DU Professor Uses New Techniques to Treat Autism
By: Marcus Turner

Child interacting with Robot

Dr. Mohammad Mahoor, assistant professor of Computer and Electrical Engineering at the University of Denver, is making tremendous strides in the treatment of children with autism. Though the department of engineering may not seem like a typical place to perform this research, Dr. Mahoor has found a way to utilize face mapping technology, robotics and artificial intelligence to assist children on the autism spectrum.

"Robots act as an agent to help children improve social behaviors," says Mahoor. "Autistic children are very interested in toys, and the robots help create a connection that fosters social health." The children, ages 7-17, interact with different human-like robots to refine skills such as eye-gaze attention. Mahoor has seen an improvement in children's attention after working with his robots for a short duration of six months. These "companion bots" are seen almost as a pet to the children. "Except a pet that can talk," says Mahoor.

In some sessions, the robot actually holds a conversation with the child. "The children come for twenty to thirty minutes and play a series of games," Mahoor explained. "For example, the robot asks the child to find a box in the room that is marked with a specific expression like a smile or a frown." Performing this simple task, the children recognize different emotional expressions and are having fun at the same time. In these same sessions, the robot asks to hear a story from the child. "The child will then tell the robot a story," Mahoor said. "The robot then responds to the story and the child is interacting in a socially healthy way."

Healthy social interaction is not only an important step in the treatment of autism but also in the more common affliction of depression. "[Robots provide] proactive dialogue on depression," Mahoor said. "For example, if I have a pessimistic behavior, that robot can help me improve by reaffirming me." Specifically, Mahoor has plans to use his robots to treat depression in elderly patients who may spend large amounts of time alone. "If something bad happens, the robot can recognize the event, recognize the pessimistic tone of the speech and console and comfort the subject," said Mahoor.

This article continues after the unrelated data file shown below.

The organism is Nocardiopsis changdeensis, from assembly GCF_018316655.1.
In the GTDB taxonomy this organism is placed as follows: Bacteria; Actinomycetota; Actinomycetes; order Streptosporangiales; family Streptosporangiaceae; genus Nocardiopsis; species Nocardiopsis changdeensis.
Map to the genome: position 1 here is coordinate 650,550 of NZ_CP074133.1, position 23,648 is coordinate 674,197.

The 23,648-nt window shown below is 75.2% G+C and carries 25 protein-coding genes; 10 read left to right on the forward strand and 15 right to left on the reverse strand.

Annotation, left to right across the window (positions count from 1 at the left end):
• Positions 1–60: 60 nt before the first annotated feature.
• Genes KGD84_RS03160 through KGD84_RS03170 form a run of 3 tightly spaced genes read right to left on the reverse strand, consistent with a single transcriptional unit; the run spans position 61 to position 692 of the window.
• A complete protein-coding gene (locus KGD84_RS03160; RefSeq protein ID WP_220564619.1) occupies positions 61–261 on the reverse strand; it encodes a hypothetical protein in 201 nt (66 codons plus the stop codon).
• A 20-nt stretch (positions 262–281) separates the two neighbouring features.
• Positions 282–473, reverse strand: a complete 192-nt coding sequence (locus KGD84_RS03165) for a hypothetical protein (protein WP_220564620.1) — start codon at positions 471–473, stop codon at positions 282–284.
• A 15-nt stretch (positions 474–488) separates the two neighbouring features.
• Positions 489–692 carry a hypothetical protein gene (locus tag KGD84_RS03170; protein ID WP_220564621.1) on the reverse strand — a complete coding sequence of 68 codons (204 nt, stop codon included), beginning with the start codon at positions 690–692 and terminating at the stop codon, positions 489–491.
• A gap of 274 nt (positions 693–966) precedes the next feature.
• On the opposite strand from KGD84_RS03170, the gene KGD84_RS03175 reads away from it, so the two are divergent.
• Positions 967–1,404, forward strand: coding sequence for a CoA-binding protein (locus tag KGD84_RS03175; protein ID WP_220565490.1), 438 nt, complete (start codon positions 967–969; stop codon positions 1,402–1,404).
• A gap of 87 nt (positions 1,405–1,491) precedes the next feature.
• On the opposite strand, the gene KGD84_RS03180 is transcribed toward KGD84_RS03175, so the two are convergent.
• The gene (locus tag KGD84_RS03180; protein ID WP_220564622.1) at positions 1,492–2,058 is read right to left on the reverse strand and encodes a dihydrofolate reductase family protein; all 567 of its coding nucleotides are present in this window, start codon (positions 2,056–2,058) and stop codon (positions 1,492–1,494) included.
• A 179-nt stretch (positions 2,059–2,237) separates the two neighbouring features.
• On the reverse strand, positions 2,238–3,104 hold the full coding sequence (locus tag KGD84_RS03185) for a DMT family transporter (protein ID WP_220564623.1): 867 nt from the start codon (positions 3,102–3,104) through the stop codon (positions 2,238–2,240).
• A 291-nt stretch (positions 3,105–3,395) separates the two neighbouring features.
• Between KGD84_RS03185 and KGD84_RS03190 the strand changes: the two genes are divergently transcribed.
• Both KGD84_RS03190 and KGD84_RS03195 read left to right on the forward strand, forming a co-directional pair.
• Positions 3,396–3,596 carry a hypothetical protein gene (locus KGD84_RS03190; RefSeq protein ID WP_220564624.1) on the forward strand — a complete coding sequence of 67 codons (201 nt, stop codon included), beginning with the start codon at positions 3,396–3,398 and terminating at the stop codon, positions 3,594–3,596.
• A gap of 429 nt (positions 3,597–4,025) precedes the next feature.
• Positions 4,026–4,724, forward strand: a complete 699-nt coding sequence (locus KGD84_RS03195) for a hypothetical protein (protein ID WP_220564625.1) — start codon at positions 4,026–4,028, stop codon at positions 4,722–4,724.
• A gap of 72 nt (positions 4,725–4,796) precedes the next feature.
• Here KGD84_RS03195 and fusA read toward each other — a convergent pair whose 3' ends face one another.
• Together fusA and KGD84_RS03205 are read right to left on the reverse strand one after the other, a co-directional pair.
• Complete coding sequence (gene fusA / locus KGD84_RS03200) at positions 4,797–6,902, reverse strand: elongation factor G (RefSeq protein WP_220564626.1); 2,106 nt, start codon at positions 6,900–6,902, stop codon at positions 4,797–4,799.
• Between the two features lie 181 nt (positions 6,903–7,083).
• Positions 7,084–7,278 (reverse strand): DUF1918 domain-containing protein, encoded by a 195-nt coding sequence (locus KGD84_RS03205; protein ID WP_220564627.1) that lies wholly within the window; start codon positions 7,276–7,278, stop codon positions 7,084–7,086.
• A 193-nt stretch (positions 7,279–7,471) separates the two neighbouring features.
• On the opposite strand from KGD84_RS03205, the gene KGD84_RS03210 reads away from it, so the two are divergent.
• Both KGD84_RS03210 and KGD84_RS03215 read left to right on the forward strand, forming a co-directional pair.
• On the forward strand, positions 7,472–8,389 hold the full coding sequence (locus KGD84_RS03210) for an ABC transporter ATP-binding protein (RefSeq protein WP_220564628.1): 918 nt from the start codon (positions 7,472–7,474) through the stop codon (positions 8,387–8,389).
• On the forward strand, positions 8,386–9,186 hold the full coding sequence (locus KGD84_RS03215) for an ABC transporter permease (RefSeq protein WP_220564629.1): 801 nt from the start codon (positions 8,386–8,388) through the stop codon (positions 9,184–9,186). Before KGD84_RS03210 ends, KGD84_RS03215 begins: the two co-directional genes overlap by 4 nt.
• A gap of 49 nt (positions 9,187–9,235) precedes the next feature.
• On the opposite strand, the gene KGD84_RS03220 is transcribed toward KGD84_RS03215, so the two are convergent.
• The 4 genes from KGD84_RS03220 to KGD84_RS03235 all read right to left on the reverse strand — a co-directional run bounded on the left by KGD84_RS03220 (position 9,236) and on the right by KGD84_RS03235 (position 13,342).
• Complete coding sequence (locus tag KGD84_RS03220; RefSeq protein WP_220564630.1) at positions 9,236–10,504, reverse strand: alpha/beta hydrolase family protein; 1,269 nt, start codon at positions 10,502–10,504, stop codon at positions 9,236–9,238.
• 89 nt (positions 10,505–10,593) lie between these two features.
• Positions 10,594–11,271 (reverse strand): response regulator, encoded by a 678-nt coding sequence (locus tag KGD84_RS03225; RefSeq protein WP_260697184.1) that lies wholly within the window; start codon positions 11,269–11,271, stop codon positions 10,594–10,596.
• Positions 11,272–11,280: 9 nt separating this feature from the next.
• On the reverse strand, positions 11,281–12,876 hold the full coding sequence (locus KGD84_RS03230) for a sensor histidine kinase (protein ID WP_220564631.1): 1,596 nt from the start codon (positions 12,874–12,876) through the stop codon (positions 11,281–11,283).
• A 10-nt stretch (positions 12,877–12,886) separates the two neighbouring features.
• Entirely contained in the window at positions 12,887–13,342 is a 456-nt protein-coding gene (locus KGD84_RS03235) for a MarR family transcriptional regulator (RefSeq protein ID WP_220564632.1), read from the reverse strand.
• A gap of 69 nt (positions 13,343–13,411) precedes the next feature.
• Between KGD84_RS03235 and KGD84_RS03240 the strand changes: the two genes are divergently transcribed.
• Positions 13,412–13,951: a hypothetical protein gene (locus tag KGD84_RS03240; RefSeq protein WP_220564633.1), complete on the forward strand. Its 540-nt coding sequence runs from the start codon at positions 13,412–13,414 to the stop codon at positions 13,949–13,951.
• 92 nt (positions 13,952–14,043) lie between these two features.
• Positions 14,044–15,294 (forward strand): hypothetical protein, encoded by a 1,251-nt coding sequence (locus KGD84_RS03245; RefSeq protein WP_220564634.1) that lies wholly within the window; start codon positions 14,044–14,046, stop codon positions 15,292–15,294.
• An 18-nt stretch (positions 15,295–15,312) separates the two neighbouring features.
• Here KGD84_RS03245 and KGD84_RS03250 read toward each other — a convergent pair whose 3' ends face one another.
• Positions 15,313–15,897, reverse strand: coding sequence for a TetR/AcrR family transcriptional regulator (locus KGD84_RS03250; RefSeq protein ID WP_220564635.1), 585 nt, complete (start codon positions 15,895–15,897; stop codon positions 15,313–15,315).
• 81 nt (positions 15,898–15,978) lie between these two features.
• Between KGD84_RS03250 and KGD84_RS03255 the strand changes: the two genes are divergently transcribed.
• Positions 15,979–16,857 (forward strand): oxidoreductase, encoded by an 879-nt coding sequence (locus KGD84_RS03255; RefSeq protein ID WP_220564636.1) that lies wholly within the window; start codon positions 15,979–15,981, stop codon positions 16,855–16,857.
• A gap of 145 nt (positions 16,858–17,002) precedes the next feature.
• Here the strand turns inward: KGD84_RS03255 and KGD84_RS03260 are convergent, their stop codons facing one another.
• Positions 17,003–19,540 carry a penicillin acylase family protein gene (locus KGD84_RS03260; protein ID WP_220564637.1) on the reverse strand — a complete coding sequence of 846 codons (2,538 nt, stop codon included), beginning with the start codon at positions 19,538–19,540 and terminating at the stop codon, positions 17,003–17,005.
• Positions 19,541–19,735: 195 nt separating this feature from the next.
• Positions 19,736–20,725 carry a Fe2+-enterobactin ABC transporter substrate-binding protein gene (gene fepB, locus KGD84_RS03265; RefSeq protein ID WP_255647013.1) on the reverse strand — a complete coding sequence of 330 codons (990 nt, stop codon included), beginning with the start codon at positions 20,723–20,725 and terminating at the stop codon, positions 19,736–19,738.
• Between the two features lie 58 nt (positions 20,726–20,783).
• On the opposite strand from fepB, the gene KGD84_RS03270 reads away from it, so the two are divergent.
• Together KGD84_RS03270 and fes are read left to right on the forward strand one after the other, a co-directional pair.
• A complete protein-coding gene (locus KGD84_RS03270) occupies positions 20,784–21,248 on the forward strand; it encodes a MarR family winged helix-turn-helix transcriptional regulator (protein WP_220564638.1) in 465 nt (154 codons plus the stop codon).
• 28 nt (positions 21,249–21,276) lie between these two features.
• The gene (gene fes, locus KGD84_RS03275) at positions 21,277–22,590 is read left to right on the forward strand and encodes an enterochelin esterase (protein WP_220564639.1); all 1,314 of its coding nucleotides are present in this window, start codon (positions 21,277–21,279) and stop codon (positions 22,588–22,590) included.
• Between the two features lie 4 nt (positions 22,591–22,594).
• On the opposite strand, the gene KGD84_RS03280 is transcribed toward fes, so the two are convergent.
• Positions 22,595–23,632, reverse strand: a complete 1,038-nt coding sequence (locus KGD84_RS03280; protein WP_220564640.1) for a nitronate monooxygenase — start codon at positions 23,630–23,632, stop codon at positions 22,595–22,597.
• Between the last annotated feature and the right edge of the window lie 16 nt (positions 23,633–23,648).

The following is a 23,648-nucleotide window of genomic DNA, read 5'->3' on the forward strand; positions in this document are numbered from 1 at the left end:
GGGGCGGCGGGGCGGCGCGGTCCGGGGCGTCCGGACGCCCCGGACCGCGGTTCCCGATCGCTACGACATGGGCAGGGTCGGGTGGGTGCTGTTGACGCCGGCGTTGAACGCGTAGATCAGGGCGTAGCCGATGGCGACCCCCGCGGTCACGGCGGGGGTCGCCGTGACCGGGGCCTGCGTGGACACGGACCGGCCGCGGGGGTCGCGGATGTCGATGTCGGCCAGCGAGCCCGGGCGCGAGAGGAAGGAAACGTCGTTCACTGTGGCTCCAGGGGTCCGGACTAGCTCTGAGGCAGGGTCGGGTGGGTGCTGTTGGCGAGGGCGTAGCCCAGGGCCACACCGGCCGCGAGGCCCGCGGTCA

Another factor that Mahoor considers is the appearance of the companion-bot. "Robots are often cartoonish and friendly so the subject may have an easier time interacting," he explained. Mahoor also explained that when a robot has a human appearance, the patient is "creeped out" and does not want to interact. "The look and appearance are very important in the design," he said. He gave an example of a Japanese robotics company that has experienced great success with therapy robots designed to look like baby seals.

Currently, Mahoor and his students are working to build two robots for these treatment sessions. One resembles a large teddy bear in the body but its mouth is composed of computer graphics. "We wanted the mouth to create human expressions so we created a projection system that projects the mouth onto a screen," he explained. Having more options for moving the mouth of the robot creates more opportunities for the patients to engage and mimic what they see. Mahoor expects this robot to be completed within this year.

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